18 October 2011

I Need Schmor

Due to the severe cooling of Sacramento to 86°F today, I needed something to warm the bones.  Naturally I chose to make a Berliner Schmorbraten or Berlin-style pot roast.  It starts with a mustard rub consisting of:

1 heavy tbs dijon mustard
2 tsp granulated garlic
1 tsp each of salt/pepper
2 sprigs of thyme (leaves stripped)
a couple good rubs of fresh grated nutmeg
3 pulverized cloves

 + a 4 lbs rinsed and patted dry beef shoulder roast

= a mustard rubbed pot roast

This is seared on all sides and removed in order to saute some vegetables:

1 med parsnip
1/2 c carrots
1 med onion
2 stalks celery

Once browned, deglaze the pot with the Pflaumengeist (plum schnapps) that you keep in your cupboard.  Then add a tablespoon of potato starch, coat the vegetables, and place the pot roast back in the pot.  To this add:

1 can/bottle of Bitburger or other pilsener (a Berliner Weisse is ideal, but what can you do?)
2 sprigs of thyme
2 bay leaves
1 tbs sugar
1 tbs white wine vinegar (barring that, use your champagne vinegar)

Cover, bring to a boil, reduce heat and simmer on low heat for one and a half hours.  Remove the meat and half the vegetables (discarding the thyme sprigs and bay leaves).  Puree the remaining vegetables and stock with a stick blender or however you want to do it.  Then add:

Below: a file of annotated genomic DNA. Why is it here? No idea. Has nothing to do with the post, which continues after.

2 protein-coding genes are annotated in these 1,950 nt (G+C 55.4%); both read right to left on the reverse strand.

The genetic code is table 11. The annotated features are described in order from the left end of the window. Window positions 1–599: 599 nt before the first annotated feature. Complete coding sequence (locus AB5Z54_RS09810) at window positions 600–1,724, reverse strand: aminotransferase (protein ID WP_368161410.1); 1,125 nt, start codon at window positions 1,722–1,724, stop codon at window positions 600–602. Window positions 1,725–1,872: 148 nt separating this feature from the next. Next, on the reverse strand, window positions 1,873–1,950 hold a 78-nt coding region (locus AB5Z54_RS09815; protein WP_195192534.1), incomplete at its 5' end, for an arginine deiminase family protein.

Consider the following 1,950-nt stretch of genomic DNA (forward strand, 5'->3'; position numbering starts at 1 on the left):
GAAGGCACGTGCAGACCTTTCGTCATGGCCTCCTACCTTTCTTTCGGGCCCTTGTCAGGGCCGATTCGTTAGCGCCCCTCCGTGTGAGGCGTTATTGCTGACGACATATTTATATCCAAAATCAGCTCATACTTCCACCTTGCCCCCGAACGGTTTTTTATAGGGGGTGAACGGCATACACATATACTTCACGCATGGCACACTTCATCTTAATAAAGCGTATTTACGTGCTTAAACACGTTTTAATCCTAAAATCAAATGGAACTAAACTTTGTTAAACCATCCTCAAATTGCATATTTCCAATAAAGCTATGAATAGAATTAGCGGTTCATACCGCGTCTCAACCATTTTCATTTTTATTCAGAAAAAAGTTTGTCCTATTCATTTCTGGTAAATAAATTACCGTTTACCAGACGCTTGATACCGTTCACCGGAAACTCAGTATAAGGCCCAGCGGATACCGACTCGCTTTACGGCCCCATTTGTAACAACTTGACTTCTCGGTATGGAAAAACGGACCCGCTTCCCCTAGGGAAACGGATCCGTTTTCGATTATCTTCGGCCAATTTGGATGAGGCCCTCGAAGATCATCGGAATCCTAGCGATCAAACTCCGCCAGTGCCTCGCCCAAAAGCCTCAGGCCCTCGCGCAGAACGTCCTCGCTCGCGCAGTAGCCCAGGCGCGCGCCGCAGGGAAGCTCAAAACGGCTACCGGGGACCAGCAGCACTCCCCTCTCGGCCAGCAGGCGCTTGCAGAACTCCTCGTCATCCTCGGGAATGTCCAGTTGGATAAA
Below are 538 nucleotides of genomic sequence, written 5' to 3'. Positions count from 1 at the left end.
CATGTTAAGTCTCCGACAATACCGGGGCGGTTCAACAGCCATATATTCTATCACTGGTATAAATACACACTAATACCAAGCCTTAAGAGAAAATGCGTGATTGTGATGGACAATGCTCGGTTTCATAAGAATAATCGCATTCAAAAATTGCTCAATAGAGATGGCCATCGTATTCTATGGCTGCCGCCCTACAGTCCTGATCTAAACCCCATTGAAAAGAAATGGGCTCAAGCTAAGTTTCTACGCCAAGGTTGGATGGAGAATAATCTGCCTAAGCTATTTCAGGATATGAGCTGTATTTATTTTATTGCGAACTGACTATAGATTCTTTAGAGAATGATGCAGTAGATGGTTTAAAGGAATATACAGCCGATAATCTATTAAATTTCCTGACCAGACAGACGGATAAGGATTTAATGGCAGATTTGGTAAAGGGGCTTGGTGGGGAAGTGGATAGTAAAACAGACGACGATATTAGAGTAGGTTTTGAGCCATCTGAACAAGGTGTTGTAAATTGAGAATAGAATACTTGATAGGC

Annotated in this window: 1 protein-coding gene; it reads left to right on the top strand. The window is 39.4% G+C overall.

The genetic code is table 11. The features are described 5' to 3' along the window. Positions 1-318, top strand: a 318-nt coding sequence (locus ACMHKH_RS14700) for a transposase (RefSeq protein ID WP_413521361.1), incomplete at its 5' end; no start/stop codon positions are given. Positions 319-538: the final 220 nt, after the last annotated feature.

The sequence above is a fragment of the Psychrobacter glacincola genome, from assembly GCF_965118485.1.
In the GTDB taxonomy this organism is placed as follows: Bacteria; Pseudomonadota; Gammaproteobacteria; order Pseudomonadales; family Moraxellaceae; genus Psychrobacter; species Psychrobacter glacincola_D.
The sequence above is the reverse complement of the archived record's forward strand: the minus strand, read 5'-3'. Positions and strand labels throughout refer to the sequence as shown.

2 cubed red potatoes
5 large button mushrooms

Simmer at medium heat for 30 minutes.  Then slice the meat and plate with the reserved vegetables, potatoes, and mushrooms--pouring the thickened sauce over the meat and vegetables.

Mmm...now eat one plate and give the rest to your neighbor.

02 October 2011

Just Giving a Kraut-out

As Oktoberfest winds down to an end in Munich on the 3rd, I was reminded that today is the day for me to pull my sauerkraut from its three week transmogrification on the kitchen counter.  I initially had quite an intractable time with trying to get my cabbage to ferment properly.  After failing about three times, I abandoned the recipe from Charcuterie and contacting my Austrian friend a few months back to get her mother's recipe, which I liked when I ate with them years back.  

The key difference was the amount of salt used.  When I used Polcyn & Ruhlmann's recipe it had quite a bit more salt, which I found out after a little research creates an inhospitable environment for lactic acid fermentation to occur.  I have now successfully made sauerkraut four times now.  Like the vegetables that I have fermented, the cabbage remains crisp, slightly salty, and nicely sour.

How I dun it:

1 large head of cabbage (ca. 5-6 lbs)
4 lbs Granny Smith apples
200 g salt

I stamped down the sliced cabbage, grated apples, and salt in my food bucket with a potato masher.  Lehman's sells a wooden stamper specifically for this task, but my metal coil masher does the job well, and really, what else would I use the thing for?  Making a bucket of mint julep or a giant caipirinha?

After the cabbage and apple is well stamped enough for the salt to leech out the moisture, I tossed the herb and spices below to evenly distribute.

20 g caraway seeds
10 g fresh dill
10 g juniper berries
2 bay leaves

I placed everything in my 5 liter fermentation crock, filled the gutter for the water seal, and left it on the kitchen counter for three weeks.  The sauerkraut now resides in my refrigerator until people take it off my hands.